How many interviews will the committee conduct? The number has not yet been finalized. But it should hover between six and ten.
Al-Kindi will not be alone in his quest to find a new general manager. The Vancouver Canucks, who cleaned the house last Sunday, confirmed Jim Rutherford’s appointment as team boss on Thursday.
He must now find a new GM to replace Jim Benning.
Hiring Rutherford is interesting, because I thought the Canadian would turn his search for a head of hockey operations.
By giving this position to Rutherford rather than Jeff Gorton, the Canadian would have got his hands on a “great sage” who would have served as the godfather to the next General Manager rather than being, in Jeff Gorton, a career General Manager, still the young man who would have complete control. . Hiring Rutherford would undoubtedly have satisfied, if not eliminated, the claims of many aficionados who had already concluded that the next general manager would be Jeff Gorton’s French-speaking spokesman.
But hey: Gorton is on a long-term contract and Jim Rutherford is no longer available.
Olympic Games, Arizona, Quebec
Other administrative problems in the Arizona Coyote came to mask the blue skies and the rising sun over the governors’ meeting Thursday morning.
Because they “forgot” to pay $1.3 million in municipal taxes to Glendale and various taxes to Arizona, the Coyotes were warned that they could be kicked out of the Gila River. The arena they have been playing in since 2003.
The censorship process was patched Thursday, according to a statement from Coyotes. But this omission highlights once again the problems plaguing this organization that the NHL has carried at arm’s length since virtually the exodus of planes leaving Winnipeg for Phoenix.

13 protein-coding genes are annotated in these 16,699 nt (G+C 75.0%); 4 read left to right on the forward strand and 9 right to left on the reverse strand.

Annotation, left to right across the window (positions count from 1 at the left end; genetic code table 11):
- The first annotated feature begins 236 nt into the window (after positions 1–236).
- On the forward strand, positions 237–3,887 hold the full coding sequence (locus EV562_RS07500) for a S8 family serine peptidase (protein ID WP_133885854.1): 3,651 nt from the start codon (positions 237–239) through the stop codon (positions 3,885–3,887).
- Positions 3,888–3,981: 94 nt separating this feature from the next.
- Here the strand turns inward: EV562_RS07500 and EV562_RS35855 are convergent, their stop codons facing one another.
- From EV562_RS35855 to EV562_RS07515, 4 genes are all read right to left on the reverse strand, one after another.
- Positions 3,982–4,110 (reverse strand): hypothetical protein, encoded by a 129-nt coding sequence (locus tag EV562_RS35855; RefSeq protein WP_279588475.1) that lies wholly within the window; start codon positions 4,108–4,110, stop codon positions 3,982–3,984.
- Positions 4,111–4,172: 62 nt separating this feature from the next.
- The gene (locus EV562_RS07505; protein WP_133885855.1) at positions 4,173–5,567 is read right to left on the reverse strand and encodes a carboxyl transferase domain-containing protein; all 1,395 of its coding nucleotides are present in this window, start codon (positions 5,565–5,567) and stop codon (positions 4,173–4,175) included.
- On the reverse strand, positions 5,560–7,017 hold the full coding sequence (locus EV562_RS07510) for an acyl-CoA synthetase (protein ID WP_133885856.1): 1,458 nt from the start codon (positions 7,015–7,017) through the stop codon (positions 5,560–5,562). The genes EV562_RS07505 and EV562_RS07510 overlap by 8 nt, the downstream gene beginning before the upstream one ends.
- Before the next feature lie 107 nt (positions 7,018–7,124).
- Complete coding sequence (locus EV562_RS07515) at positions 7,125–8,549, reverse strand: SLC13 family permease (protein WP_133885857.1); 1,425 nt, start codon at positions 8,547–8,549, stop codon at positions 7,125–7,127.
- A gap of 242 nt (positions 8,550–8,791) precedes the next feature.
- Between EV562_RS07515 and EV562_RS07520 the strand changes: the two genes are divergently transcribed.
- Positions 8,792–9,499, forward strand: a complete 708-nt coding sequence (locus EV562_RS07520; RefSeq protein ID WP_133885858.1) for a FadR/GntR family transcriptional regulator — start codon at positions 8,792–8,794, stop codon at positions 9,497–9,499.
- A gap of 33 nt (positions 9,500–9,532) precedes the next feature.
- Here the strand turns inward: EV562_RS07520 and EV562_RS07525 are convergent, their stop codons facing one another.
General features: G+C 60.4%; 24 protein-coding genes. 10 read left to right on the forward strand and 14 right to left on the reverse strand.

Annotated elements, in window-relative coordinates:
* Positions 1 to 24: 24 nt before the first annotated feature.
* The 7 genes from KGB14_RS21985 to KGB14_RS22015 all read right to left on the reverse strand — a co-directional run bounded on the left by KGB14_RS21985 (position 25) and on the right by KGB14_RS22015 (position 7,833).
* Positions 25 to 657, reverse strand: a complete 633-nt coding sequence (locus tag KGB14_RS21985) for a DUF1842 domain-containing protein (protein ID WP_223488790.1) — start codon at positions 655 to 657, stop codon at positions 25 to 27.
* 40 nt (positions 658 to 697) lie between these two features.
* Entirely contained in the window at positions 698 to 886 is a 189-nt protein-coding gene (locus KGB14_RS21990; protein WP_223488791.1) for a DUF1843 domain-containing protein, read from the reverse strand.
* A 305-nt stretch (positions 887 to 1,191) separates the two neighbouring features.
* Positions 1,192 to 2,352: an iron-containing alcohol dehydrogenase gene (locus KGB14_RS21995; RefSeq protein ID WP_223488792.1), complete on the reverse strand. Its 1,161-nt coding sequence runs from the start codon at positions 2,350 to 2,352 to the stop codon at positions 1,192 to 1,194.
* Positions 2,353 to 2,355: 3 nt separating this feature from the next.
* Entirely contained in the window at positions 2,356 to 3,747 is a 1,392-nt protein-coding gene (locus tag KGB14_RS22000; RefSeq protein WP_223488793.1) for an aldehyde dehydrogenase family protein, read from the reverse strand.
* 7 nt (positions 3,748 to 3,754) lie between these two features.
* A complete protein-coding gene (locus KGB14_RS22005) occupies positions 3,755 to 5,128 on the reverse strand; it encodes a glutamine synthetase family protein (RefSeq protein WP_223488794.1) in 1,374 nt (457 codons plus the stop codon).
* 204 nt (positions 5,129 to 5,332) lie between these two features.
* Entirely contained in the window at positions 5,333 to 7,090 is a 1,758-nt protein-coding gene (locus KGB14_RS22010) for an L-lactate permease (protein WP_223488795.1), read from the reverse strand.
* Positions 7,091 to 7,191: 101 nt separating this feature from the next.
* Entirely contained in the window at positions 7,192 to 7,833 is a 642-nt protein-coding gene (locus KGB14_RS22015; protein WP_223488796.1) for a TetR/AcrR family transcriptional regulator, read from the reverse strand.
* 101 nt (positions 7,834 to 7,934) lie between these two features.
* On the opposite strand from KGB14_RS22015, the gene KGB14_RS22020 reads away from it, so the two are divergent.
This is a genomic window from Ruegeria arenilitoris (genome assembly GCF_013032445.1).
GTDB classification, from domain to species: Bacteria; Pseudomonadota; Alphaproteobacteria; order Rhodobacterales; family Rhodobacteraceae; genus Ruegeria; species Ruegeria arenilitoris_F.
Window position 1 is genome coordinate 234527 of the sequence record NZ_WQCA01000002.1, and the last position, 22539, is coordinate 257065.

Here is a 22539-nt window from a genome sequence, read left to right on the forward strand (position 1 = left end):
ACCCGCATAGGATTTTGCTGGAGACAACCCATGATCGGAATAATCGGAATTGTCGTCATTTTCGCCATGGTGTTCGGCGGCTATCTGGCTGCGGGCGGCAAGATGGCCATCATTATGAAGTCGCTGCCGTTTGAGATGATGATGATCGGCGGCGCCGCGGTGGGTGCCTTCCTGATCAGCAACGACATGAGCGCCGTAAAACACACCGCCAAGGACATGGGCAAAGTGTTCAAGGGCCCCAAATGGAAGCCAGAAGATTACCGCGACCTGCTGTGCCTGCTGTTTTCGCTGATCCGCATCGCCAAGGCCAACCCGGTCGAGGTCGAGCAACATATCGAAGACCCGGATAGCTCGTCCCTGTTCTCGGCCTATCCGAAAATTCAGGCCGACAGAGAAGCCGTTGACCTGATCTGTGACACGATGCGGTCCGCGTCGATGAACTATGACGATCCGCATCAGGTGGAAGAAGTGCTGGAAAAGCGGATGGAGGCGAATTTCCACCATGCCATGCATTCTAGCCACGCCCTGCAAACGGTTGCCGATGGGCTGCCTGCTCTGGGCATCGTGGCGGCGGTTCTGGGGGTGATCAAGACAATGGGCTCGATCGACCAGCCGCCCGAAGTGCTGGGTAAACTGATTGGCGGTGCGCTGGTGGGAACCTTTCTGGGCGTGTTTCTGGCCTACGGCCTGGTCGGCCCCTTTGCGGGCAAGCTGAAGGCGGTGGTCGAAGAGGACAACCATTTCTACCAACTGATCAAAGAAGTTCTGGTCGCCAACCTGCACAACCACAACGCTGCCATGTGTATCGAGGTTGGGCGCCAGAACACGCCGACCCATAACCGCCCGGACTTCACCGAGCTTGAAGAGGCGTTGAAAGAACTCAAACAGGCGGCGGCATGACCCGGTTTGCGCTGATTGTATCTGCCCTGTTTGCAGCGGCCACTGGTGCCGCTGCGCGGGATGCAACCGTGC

These increasing problems allow to raise the possibility of moving to Quebec. Prime Minister François Legault may have raised himself by noting that he contacted the NHL and instructed the Finance Minister, Eric Gerard, to meet with the NHL to flesh out a potential nomination for Quebec and prove that the city and province had enough back. Financially strong, the league is reconsidering returning to a settlement where the Nordiques played in 1972 in the defunct World Hockey League before jumping to the NHL in 1979. Nordiques left Quebec for Denver in 1995.
COVID cases that have infected 19 of the 32 teams this season, including the Canadiens, continue to worry the NHL, which has had to cancel senators’ games in Ottawa and the New York Islands.
We are closely monitoring the situation and have tightened the precautionary measures. However, while we’ve seen some major outbreaks, our players are much less affected this year than they were last season. “This is a beneficial outcome of the mass vaccination of our players and staff,” Assistant Commissioner Bill Daly said.
The answers to these questions and those related to the final decisions of the NHL and its players regarding their participation in the Beijing Olympics in February will come only on Friday.